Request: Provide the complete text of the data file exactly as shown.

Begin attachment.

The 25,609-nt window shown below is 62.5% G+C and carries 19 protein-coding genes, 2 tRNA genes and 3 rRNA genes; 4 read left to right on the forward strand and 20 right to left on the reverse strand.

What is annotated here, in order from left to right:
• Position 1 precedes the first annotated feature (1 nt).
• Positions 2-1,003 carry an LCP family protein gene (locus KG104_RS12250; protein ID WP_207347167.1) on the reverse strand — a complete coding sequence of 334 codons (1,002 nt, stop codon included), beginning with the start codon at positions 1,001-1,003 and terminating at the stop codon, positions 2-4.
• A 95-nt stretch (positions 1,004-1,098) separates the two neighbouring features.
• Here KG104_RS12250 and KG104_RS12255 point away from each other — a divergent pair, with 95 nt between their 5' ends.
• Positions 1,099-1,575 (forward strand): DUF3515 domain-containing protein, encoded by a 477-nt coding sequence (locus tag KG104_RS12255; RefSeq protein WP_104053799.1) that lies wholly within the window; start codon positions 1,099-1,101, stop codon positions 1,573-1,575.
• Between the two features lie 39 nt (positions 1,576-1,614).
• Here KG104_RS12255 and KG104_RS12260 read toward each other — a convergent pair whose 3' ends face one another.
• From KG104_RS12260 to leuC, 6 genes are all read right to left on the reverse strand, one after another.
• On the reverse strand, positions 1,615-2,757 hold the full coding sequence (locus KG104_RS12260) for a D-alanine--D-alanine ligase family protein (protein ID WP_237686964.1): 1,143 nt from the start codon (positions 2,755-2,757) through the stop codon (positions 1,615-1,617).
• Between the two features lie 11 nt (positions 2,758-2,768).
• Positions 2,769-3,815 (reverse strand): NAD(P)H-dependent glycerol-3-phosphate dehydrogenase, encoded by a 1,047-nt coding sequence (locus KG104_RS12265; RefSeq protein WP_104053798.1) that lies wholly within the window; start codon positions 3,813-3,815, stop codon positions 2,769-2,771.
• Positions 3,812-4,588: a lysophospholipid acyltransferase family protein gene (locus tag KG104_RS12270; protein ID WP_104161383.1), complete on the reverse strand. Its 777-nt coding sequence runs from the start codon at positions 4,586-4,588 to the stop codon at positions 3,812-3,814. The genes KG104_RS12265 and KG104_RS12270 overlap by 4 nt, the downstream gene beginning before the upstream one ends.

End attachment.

The 25,609-nt window shown below is 62.5% G+C and carries 19 protein-coding genes, 2 tRNA genes and 3 rRNA genes; 4 read left to right on the forward strand and 20 right to left on the reverse strand.

What is annotated here, in order from left to right:
• Position 1 precedes the first annotated feature (1 nt).
• Positions 2-1,003 carry an LCP family protein gene (locus KG104_RS12250; protein ID WP_207347167.1) on the reverse strand — a complete coding sequence of 334 codons (1,002 nt, stop codon included), beginning with the start codon at positions 1,001-1,003 and terminating at the stop codon, positions 2-4.
• A 95-nt stretch (positions 1,004-1,098) separates the two neighbouring features.
• Here KG104_RS12250 and KG104_RS12255 point away from each other — a divergent pair, with 95 nt between their 5' ends.
• Positions 1,099-1,575 (forward strand): DUF3515 domain-containing protein, encoded by a 477-nt coding sequence (locus tag KG104_RS12255; RefSeq protein WP_104053799.1) that lies wholly within the window; start codon positions 1,099-1,101, stop codon positions 1,573-1,575.
• Between the two features lie 39 nt (positions 1,576-1,614).
• Here KG104_RS12255 and KG104_RS12260 read toward each other — a convergent pair whose 3' ends face one another.
• From KG104_RS12260 to leuC, 6 genes are all read right to left on the reverse strand, one after another.
• On the reverse strand, positions 1,615-2,757 hold the full coding sequence (locus KG104_RS12260) for a D-alanine--D-alanine ligase family protein (protein ID WP_237686964.1): 1,143 nt from the start codon (positions 2,755-2,757) through the stop codon (positions 1,615-1,617).
• Between the two features lie 11 nt (positions 2,758-2,768).
• Positions 2,769-3,815 (reverse strand): NAD(P)H-dependent glycerol-3-phosphate dehydrogenase, encoded by a 1,047-nt coding sequence (locus KG104_RS12265; RefSeq protein WP_104053798.1) that lies wholly within the window; start codon positions 3,813-3,815, stop codon positions 2,769-2,771.
• Positions 3,812-4,588: a lysophospholipid acyltransferase family protein gene (locus tag KG104_RS12270; protein ID WP_104161383.1), complete on the reverse strand. Its 777-nt coding sequence runs from the start codon at positions 4,586-4,588 to the stop codon at positions 3,812-3,814. The genes KG104_RS12265 and KG104_RS12270 overlap by 4 nt, the downstream gene beginning before the upstream one ends.